Researchers have taken significant steps in understanding the way that the anti-malarial drug primaquine (PQ) works, which they hope will lead to the development of new, safer and more effective treatments for malaria.
The work, which was predominantly funded following an award from the Medical Research Council, has been carried out by the LSTM's Centre for Drugs and Diagnostic (CDD). The results are published in the journal Nature Communications.
The senior author explained: "The antimalarial primaquine is a cornerstone of global efforts to eliminate malaria, for some 70 years it has been the only drug registered that has been demonstrated to be able to cure relapsing malaria and block transmission of the disease. However, little has previously been understood about the drug's mode of action, which is seriously undermining efforts to improve the safety and pharmacology profile of this important drug class."
The team was able to replicate the interaction between the drug and the host enzymes which catalyse the generation of cytotoxic amounts of hydrogen peroxide from metabolites of PQ. The experiments were able to demonstrate why the drug displays exquisite selectivity against specific parasite stages and also explains why only very small (nM) catalytic concentrations of metabolites are necessary to kill the parasites.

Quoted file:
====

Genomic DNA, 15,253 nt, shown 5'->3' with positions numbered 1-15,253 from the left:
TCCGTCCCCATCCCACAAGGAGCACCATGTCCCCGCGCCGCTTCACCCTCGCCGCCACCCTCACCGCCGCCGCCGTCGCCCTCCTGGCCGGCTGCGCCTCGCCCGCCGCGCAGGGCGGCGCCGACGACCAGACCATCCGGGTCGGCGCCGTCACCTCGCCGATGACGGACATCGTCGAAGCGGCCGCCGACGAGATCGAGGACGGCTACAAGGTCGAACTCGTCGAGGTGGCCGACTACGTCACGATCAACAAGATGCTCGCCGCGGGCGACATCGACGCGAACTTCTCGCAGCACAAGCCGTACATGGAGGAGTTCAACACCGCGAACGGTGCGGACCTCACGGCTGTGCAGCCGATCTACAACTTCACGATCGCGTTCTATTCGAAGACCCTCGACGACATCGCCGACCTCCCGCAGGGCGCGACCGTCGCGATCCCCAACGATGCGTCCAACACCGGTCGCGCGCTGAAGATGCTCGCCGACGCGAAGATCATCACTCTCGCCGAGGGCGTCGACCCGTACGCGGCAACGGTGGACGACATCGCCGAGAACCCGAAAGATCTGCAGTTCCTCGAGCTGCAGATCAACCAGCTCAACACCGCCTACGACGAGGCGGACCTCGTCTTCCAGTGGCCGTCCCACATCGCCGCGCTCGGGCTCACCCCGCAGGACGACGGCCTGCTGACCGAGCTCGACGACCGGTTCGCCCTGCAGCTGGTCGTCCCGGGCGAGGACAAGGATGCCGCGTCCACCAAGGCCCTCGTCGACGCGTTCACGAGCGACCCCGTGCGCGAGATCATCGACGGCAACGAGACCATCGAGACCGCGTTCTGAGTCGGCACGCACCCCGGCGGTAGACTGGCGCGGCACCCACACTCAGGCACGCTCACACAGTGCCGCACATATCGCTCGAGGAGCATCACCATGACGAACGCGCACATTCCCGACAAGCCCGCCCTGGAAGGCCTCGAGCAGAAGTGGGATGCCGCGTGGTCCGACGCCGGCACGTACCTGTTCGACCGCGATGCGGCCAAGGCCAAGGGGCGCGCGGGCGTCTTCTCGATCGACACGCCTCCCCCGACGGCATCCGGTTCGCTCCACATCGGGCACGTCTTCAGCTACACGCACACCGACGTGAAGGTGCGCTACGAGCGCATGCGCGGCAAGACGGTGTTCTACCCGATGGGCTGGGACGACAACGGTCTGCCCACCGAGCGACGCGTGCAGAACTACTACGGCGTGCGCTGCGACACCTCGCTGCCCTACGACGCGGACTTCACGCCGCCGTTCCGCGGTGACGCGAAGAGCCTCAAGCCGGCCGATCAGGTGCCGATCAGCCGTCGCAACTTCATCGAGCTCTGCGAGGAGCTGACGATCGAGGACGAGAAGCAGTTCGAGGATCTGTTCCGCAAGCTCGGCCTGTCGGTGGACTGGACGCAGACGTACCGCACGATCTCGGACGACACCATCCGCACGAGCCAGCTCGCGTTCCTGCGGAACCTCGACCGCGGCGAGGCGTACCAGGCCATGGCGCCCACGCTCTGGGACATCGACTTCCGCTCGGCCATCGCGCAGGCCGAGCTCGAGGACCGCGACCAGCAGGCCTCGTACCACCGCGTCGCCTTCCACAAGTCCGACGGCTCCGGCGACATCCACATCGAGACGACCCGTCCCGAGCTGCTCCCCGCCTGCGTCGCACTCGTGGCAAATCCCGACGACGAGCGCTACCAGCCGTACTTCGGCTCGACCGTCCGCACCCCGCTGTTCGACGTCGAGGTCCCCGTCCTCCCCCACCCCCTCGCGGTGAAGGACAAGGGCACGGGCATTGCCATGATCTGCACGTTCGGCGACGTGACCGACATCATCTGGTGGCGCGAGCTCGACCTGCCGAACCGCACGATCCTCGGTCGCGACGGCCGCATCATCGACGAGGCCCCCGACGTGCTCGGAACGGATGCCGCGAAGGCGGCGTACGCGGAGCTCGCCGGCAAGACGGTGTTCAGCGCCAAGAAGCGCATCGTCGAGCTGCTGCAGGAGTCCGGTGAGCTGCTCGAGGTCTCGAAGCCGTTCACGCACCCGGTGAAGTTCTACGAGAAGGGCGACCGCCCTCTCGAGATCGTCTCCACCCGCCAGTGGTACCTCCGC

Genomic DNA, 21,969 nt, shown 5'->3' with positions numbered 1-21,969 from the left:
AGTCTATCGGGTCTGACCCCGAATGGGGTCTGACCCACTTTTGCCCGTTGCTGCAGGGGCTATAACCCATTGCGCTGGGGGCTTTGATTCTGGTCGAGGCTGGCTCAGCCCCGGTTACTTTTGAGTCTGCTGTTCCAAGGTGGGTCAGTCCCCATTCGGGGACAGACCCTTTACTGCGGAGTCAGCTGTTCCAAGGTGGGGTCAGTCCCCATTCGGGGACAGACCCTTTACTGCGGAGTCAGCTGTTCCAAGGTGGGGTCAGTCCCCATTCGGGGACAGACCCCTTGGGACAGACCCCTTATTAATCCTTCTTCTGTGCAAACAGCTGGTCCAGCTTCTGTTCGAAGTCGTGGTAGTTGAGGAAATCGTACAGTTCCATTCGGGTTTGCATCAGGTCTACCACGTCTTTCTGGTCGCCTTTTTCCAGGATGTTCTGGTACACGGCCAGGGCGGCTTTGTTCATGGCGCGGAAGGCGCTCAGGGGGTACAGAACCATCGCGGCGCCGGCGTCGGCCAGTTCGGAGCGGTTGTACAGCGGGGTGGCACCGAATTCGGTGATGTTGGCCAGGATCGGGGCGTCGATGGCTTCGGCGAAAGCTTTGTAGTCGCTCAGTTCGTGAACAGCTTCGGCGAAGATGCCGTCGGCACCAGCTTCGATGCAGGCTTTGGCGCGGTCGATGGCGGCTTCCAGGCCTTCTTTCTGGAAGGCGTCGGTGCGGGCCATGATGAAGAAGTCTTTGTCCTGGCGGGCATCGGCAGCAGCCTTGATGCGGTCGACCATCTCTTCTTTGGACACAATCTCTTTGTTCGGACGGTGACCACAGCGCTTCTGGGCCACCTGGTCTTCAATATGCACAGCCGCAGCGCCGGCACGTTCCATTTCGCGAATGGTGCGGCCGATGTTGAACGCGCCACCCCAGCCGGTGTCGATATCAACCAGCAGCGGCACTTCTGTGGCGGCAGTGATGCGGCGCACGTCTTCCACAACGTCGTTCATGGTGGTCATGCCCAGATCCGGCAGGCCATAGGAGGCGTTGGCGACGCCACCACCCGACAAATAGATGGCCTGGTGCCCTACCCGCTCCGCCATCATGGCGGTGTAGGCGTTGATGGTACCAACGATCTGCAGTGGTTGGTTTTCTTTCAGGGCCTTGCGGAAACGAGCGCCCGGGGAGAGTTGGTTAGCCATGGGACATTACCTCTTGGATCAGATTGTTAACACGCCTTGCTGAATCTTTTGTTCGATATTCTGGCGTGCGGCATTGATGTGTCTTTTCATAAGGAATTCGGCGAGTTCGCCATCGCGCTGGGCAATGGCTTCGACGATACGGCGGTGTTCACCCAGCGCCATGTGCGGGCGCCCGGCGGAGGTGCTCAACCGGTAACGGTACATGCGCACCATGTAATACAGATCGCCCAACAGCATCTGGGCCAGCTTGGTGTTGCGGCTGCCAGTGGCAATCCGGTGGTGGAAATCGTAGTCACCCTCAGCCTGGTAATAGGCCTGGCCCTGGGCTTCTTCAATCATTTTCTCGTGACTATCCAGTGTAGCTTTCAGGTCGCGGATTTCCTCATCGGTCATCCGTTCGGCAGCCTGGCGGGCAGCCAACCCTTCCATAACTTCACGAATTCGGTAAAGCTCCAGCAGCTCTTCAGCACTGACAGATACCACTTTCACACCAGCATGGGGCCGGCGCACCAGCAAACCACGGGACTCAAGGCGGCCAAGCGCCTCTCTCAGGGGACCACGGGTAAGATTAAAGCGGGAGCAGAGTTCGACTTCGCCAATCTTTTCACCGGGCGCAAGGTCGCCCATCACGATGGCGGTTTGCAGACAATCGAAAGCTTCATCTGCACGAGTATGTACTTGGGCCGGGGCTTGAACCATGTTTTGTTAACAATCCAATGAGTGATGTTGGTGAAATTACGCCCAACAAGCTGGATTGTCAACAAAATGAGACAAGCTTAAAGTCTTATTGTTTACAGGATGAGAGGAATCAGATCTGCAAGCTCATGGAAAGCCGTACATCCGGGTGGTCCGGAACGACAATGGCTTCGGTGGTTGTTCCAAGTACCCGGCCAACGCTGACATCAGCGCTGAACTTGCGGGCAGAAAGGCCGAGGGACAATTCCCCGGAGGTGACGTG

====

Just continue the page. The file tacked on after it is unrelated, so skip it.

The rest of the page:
PQ requires hepatic metabolism to exert activity against gametocyte stages. The authors demonstrate that hydroxylated-PQ metabolites (OH-PQm) are responsible for efficacy against liver and sexual transmission stages of Plasmodium falciparum. The antimalarial activity of PQ against liver stages depends on host CYP2D6 status, whilst OH-PQm display direct, CYP2D6-independent, activity.
OH-PQm exert modest antimalarial efficacy against parasite gametocytes; however, potency is enhanced ca.1000 fold in the presence of cytochrome P450 NADPH:oxidoreductase (CPR) from the liver and bone marrow. Enhancement of OH-PQm efficacy is due to the direct reduction of quinoneimine metabolites by CPR with the concomitant and excessive generation of H2O2, leading to parasite killing.
The search for new antimalarials is vital in the drive towards global malaria elimination, especially given that PQ is potentially lethal to people with the genetic disorder glucose-6-phoshate dehydrogenase (G6PD) deficiency, which affects millions of people in malaria-endemic countries.
"This is why an understanding of how the drug works is central to replicating its most significant elements," continued the senior author.
Mechanism of action of the anti-malarial drug, primaquine
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